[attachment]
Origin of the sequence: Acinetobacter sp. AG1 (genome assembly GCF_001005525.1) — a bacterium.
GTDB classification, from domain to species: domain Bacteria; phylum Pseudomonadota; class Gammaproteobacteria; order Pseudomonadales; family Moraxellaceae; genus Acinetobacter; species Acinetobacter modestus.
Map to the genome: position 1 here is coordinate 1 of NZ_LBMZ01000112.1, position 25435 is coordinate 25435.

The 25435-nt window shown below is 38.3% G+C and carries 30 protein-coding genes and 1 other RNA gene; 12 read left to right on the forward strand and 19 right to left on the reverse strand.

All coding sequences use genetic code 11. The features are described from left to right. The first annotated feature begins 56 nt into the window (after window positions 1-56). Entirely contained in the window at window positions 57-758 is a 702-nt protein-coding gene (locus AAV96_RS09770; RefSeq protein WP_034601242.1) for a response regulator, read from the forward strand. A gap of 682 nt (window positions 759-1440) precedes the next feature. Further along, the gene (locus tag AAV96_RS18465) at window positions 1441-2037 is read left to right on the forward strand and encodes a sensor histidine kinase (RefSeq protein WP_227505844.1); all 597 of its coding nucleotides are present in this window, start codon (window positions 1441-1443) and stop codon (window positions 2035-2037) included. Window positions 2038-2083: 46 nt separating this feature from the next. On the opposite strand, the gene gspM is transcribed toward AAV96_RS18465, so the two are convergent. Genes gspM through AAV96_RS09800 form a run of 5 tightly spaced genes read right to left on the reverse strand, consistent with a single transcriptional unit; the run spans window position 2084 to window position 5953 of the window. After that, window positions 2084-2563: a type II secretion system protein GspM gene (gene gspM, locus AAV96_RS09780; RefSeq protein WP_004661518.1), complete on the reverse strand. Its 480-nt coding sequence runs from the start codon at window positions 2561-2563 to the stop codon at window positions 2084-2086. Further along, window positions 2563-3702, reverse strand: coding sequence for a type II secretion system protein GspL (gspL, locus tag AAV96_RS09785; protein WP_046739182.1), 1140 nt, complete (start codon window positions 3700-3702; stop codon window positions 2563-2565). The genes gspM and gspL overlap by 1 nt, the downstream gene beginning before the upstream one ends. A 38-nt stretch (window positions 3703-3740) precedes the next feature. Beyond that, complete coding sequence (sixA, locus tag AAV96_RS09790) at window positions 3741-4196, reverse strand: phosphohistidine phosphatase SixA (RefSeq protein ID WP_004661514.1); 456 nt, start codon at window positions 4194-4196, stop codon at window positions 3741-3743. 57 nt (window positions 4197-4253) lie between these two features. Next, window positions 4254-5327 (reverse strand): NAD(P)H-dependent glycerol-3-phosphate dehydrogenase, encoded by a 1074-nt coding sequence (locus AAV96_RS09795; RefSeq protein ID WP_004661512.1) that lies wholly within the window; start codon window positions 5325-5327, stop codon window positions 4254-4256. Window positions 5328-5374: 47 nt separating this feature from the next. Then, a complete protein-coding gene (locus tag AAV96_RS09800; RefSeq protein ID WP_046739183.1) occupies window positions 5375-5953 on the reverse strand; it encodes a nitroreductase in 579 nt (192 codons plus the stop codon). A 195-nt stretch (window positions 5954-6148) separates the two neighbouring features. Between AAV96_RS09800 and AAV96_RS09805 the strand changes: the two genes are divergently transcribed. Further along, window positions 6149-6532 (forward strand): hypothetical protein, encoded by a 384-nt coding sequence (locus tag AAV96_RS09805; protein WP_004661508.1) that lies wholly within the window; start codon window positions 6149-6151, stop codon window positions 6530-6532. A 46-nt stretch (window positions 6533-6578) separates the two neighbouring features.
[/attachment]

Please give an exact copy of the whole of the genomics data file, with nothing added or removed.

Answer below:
Origin of the sequence: Acinetobacter sp. AG1 (genome assembly GCF_001005525.1) — a bacterium.
GTDB classification, from domain to species: domain Bacteria; phylum Pseudomonadota; class Gammaproteobacteria; order Pseudomonadales; family Moraxellaceae; genus Acinetobacter; species Acinetobacter modestus.
Map to the genome: position 1 here is coordinate 1 of NZ_LBMZ01000112.1, position 25435 is coordinate 25435.

The 25435-nt window shown below is 38.3% G+C and carries 30 protein-coding genes and 1 other RNA gene; 12 read left to right on the forward strand and 19 right to left on the reverse strand.

All coding sequences use genetic code 11. The features are described from left to right. The first annotated feature begins 56 nt into the window (after window positions 1-56). Entirely contained in the window at window positions 57-758 is a 702-nt protein-coding gene (locus AAV96_RS09770; RefSeq protein WP_034601242.1) for a response regulator, read from the forward strand. A gap of 682 nt (window positions 759-1440) precedes the next feature. Further along, the gene (locus tag AAV96_RS18465) at window positions 1441-2037 is read left to right on the forward strand and encodes a sensor histidine kinase (RefSeq protein WP_227505844.1); all 597 of its coding nucleotides are present in this window, start codon (window positions 1441-1443) and stop codon (window positions 2035-2037) included. Window positions 2038-2083: 46 nt separating this feature from the next. On the opposite strand, the gene gspM is transcribed toward AAV96_RS18465, so the two are convergent. Genes gspM through AAV96_RS09800 form a run of 5 tightly spaced genes read right to left on the reverse strand, consistent with a single transcriptional unit; the run spans window position 2084 to window position 5953 of the window. After that, window positions 2084-2563: a type II secretion system protein GspM gene (gene gspM, locus AAV96_RS09780; RefSeq protein WP_004661518.1), complete on the reverse strand. Its 480-nt coding sequence runs from the start codon at window positions 2561-2563 to the stop codon at window positions 2084-2086. Further along, window positions 2563-3702, reverse strand: coding sequence for a type II secretion system protein GspL (gspL, locus tag AAV96_RS09785; protein WP_046739182.1), 1140 nt, complete (start codon window positions 3700-3702; stop codon window positions 2563-2565). The genes gspM and gspL overlap by 1 nt, the downstream gene beginning before the upstream one ends. A 38-nt stretch (window positions 3703-3740) precedes the next feature. Beyond that, complete coding sequence (sixA, locus tag AAV96_RS09790) at window positions 3741-4196, reverse strand: phosphohistidine phosphatase SixA (RefSeq protein ID WP_004661514.1); 456 nt, start codon at window positions 4194-4196, stop codon at window positions 3741-3743. 57 nt (window positions 4197-4253) lie between these two features. Next, window positions 4254-5327 (reverse strand): NAD(P)H-dependent glycerol-3-phosphate dehydrogenase, encoded by a 1074-nt coding sequence (locus AAV96_RS09795; RefSeq protein ID WP_004661512.1) that lies wholly within the window; start codon window positions 5325-5327, stop codon window positions 4254-4256. Window positions 5328-5374: 47 nt separating this feature from the next. Then, a complete protein-coding gene (locus tag AAV96_RS09800; RefSeq protein ID WP_046739183.1) occupies window positions 5375-5953 on the reverse strand; it encodes a nitroreductase in 579 nt (192 codons plus the stop codon). A 195-nt stretch (window positions 5954-6148) separates the two neighbouring features. Between AAV96_RS09800 and AAV96_RS09805 the strand changes: the two genes are divergently transcribed. Further along, window positions 6149-6532 (forward strand): hypothetical protein, encoded by a 384-nt coding sequence (locus tag AAV96_RS09805; protein WP_004661508.1) that lies wholly within the window; start codon window positions 6149-6151, stop codon window positions 6530-6532. A 46-nt stretch (window positions 6533-6578) separates the two neighbouring features.